HDUSES Upper Colquhoun Street, Helensburgh. Off A814/B832, 23 miles North West of Glasgow. Tel Helensburgh (0436) 3900. Open daily lpm-Spm (last entry 4.30pm) £1 (50p children). Take train to Helensburgh from Queen Street Station. Then it’s a 3/4 mile uphill walk! (Taxi approx £1). The greatest' example of Glasgow’s most famous architects domestic work. Built for Walter W. Blackie, the Glasgow publisher in 1902. the gardens are now being restored to Blackie’s design - in keeping with the unity of design that features so strongly in the house and in all of Mackintosh’s style. Visit the Glasgow School of Art. Renfrew Street 041 332 9797 for a stunning example of Mackintosh’s civic architecture.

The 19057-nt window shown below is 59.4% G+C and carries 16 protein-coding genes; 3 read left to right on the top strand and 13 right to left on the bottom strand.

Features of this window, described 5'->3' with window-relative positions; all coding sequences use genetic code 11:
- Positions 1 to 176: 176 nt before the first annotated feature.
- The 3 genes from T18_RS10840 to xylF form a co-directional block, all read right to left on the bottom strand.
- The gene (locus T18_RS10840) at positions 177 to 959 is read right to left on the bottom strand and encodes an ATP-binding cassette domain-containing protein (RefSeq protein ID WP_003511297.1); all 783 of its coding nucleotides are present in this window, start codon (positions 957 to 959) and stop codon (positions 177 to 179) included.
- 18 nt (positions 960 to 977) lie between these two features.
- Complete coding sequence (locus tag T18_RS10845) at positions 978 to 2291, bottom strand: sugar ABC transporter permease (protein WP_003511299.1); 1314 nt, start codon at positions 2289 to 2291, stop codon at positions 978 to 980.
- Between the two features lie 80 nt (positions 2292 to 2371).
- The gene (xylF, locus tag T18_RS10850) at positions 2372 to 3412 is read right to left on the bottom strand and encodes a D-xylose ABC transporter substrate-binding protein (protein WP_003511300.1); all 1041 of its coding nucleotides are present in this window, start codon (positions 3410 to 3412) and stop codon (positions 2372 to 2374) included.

The Tenement House 145 Buccleuch Street. 041 3330183. Open daily 2—5pm. Adult £1 .20 (children 60p). Life in turn-of-the-century Glasgow. Two-roomed ﬂat representing the lifestyle oftenement living that characterised the city — preserved as it was when lived in by one family for fifty years (complete with original box-beds).
THE COSMOPOLITAN ABC OF GLASGOW CONTINUED NEXT ISSUEI!